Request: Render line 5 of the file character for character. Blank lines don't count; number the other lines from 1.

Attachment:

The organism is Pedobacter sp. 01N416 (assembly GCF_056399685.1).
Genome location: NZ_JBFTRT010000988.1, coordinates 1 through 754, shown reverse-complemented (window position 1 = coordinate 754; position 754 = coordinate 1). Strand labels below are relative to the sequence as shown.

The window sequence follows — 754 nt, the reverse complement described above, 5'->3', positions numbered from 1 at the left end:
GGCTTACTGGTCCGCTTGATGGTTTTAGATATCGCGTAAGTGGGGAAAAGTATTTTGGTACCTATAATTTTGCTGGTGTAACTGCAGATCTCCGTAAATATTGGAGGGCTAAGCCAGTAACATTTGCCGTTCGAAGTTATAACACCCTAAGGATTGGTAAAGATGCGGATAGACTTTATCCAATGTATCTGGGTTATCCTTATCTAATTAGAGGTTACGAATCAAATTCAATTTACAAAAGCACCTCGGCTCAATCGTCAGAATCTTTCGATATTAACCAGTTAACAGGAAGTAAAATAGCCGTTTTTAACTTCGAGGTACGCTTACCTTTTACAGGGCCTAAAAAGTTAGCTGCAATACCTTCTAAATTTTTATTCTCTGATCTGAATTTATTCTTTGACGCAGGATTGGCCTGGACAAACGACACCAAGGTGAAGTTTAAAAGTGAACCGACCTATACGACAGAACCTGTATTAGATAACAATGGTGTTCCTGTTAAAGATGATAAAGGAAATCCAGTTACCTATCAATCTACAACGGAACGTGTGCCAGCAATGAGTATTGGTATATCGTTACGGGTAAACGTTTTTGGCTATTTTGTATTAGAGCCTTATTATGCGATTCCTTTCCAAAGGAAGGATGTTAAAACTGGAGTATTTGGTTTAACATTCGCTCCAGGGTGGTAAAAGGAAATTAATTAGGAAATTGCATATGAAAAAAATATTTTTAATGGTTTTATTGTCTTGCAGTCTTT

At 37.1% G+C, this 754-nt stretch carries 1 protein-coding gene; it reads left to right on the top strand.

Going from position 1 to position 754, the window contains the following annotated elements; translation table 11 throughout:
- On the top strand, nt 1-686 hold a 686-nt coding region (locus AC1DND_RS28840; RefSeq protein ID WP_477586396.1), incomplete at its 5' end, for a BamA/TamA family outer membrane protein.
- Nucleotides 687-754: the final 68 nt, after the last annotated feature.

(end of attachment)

At 37.1% G+C, this 754-nt stretch carries 1 protein-coding gene; it reads left to right on the top strand.